Mira, you read Sara Douglass? Ahh! I have a bunch of her books (incluing the Axis trilogy); she was, at one point, my favorite author.
    Cushing's Admirer likes this.
  14. Cushing's Admirer Force Ghost

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    Thanks. :) If you'd like to bounce names or would like suggestions I'm game. :D I love helping.
    NYCitygurl likes this.
  15. Idrelle_Miocovani Force Ghost

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    Oh, the many things I have to say about names. If only I had time... (hopefully I will be able to properly join this discussion in a few days).

    I will say this:

    Do not choose names lightly. Names say a great many thing about the characters who wear them. Say the name aloud - what works in your head may not work when spoken. Names have meaning, but they don't necessarily have to have meaning. Consider soft sounds, harsh sounds and the way they may work together. Choosing the right name can be a long process -- I usually use placeholder names, since I can't write without a name attached to a character. Sometimes the placeholder name gets discarded, sometimes it becomes the character's name. I had an interesting experience with my current play where I used a placeholder name ("West"), which eventually became the character's last name, which eventually got traded out for the character's new first name ("Nathaniel"). My creative partner still calls the character by his placeholder name/current last name whereas I call him by his first name. It's kind of funny. :p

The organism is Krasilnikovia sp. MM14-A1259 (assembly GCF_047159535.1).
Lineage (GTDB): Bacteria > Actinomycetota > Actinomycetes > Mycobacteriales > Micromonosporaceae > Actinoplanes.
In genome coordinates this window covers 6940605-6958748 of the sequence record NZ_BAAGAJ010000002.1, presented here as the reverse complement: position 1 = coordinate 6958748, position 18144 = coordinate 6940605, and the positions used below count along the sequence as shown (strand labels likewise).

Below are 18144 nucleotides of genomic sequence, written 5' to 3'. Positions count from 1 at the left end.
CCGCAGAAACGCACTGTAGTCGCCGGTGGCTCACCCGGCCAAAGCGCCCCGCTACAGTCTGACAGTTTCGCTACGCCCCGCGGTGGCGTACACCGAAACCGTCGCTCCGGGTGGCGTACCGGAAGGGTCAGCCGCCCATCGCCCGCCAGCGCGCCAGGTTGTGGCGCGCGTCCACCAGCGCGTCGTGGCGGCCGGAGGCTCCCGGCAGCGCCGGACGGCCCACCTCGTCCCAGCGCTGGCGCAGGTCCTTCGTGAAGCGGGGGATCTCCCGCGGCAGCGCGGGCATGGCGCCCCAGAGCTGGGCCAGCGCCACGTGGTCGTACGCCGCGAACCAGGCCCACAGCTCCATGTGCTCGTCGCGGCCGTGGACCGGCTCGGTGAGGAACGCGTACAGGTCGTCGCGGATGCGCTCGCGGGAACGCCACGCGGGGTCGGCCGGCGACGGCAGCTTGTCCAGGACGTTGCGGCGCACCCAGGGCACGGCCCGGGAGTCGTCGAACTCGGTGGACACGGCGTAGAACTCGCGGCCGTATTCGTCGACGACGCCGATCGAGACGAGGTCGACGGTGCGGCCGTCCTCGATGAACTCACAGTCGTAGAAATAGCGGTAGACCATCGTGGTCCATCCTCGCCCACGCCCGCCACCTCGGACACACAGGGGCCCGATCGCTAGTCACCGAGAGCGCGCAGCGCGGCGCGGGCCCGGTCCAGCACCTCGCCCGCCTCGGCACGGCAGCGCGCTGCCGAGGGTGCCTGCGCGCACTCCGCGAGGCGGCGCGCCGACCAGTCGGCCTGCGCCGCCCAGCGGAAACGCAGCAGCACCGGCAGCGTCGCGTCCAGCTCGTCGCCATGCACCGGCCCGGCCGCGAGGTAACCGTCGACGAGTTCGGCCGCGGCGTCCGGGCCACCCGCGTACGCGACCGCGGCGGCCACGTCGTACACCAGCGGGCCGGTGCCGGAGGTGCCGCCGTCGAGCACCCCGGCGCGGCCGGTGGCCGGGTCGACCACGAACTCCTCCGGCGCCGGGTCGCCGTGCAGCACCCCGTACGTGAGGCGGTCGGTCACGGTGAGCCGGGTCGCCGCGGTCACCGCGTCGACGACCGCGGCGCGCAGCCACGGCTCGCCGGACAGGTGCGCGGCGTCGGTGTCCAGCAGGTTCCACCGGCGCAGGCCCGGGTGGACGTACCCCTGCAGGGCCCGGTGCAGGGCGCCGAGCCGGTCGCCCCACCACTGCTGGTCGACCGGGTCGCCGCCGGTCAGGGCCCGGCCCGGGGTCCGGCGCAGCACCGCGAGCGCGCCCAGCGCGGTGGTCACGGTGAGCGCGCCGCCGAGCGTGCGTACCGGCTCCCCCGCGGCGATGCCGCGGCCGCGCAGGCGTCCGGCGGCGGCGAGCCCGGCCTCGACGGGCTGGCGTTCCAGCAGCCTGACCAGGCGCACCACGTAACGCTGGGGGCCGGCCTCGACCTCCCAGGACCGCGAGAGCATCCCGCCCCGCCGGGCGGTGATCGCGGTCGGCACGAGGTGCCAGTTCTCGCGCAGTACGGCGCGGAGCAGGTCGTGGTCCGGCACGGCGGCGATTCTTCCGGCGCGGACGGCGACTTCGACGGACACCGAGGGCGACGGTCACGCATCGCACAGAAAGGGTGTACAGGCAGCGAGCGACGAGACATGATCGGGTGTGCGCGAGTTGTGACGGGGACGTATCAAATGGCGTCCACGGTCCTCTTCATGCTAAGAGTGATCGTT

Goodwood and TrakNar like this.
  16. Cushing's Admirer Force Ghost

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    Each writer's different. Fascinating to see that. I can't agree though. For me a name has to actually have a meaning to suit my character if it doesn't it doesn't fit.
  17. Idrelle_Miocovani Force Ghost

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    For me, it depends on the kind of work it is. If it's a highly metaphorical, lyrical work, then I will probably choose a name that has a specific meaning to go in-line with the character's purpose within the story. If it's not, then I will focus more on the sound of the name, rather than the actual meaning. In real life, the meaning of our names rarely match up with who we are as people, so that's probably where that sentiment comes from for me. My real life name means "grace" and I am the least graceful person out there (trust me on that). I find it interesting when it's the same for fictional characters. Metaphors are fun, but the disconnect between a character's personality and what their name means is just as much fun (or even more).